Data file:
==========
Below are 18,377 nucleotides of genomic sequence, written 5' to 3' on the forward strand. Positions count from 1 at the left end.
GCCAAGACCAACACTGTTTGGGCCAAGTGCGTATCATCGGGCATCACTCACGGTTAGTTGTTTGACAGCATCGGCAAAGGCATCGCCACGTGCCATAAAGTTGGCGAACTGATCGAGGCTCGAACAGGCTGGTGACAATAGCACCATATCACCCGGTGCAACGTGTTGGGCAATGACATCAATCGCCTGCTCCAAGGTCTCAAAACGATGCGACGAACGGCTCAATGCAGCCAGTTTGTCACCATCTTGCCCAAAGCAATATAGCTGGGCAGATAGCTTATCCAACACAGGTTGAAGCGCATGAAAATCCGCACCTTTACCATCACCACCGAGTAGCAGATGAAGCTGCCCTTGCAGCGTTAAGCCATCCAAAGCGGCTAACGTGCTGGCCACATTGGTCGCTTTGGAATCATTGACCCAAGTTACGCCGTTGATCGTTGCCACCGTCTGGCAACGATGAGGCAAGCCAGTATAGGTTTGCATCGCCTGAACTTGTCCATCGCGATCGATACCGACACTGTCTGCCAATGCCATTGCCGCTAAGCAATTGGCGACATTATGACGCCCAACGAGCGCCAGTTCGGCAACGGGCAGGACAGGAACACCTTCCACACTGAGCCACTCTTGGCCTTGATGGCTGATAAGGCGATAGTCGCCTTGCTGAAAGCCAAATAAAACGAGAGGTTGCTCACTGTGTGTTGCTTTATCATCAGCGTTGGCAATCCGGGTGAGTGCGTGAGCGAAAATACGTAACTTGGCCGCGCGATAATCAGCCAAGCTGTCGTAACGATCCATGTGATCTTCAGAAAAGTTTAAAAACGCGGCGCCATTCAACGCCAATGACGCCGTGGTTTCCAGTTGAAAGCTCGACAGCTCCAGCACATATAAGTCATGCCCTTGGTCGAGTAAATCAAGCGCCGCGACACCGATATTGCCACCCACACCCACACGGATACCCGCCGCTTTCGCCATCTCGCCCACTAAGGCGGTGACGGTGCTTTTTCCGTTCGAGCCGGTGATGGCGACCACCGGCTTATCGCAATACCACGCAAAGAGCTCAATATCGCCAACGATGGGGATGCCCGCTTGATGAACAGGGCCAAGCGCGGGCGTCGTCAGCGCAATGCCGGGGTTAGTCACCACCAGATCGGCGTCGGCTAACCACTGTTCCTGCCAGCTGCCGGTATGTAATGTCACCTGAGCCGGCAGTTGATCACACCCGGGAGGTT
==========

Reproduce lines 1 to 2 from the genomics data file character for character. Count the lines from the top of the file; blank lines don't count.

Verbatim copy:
Below are 18,377 nucleotides of genomic sequence, written 5' to 3' on the forward strand. Positions count from 1 at the left end.
GCCAAGACCAACACTGTTTGGGCCAAGTGCGTATCATCGGGCATCACTCACGGTTAGTTGTTTGACAGCATCGGCAAAGGCATCGCCACGTGCCATAAAGTTGGCGAACTGATCGAGGCTCGAACAGGCTGGTGACAATAGCACCATATCACCCGGTGCAACGTGTTGGGCAATGACATCAATCGCCTGCTCCAAGGTCTCAAAACGATGCGACGAACGGCTCAATGCAGCCAGTTTGTCACCATCTTGCCCAAAGCAATATAGCTGGGCAGATAGCTTATCCAACACAGGTTGAAGCGCATGAAAATCCGCACCTTTACCATCACCACCGAGTAGCAGATGAAGCTGCCCTTGCAGCGTTAAGCCATCCAAAGCGGCTAACGTGCTGGCCACATTGGTCGCTTTGGAATCATTGACCCAAGTTACGCCGTTGATCGTTGCCACCGTCTGGCAACGATGAGGCAAGCCAGTATAGGTTTGCATCGCCTGAACTTGTCCATCGCGATCGATACCGACACTGTCTGCCAATGCCATTGCCGCTAAGCAATTGGCGACATTATGACGCCCAACGAGCGCCAGTTCGGCAACGGGCAGGACAGGAACACCTTCCACACTGAGCCACTCTTGGCCTTGATGGCTGATAAGGCGATAGTCGCCTTGCTGAAAGCCAAATAAAACGAGAGGTTGCTCACTGTGTGTTGCTTTATCATCAGCGTTGGCAATCCGGGTGAGTGCGTGAGCGAAAATACGTAACTTGGCCGCGCGATAATCAGCCAAGCTGTCGTAACGATCCATGTGATCTTCAGAAAAGTTTAAAAACGCGGCGCCATTCAACGCCAATGACGCCGTGGTTTCCAGTTGAAAGCTCGACAGCTCCAGCACATATAAGTCATGCCCTTGGTCGAGTAAATCAAGCGCCGCGACACCGATATTGCCACCCACACCCACACGGATACCCGCCGCTTTCGCCATCTCGCCCACTAAGGCGGTGACGGTGCTTTTTCCGTTCGAGCCGGTGATGGCGACCACCGGCTTATCGCAATACCACGCAAAGAGCTCAATATCGCCAACGATGGGGATGCCCGCTTGATGAACAGGGCCAAGCGCGGGCGTCGTCAGCGCAATGCCGGGGTTAGTCACCACCAGATCGGCGTCGGCTAACCACTGTTCCTGCCAGCTGCCGGTATGTAATGTCACCTGAGCCGGCAGTTGATCACACCCGGGAGGTT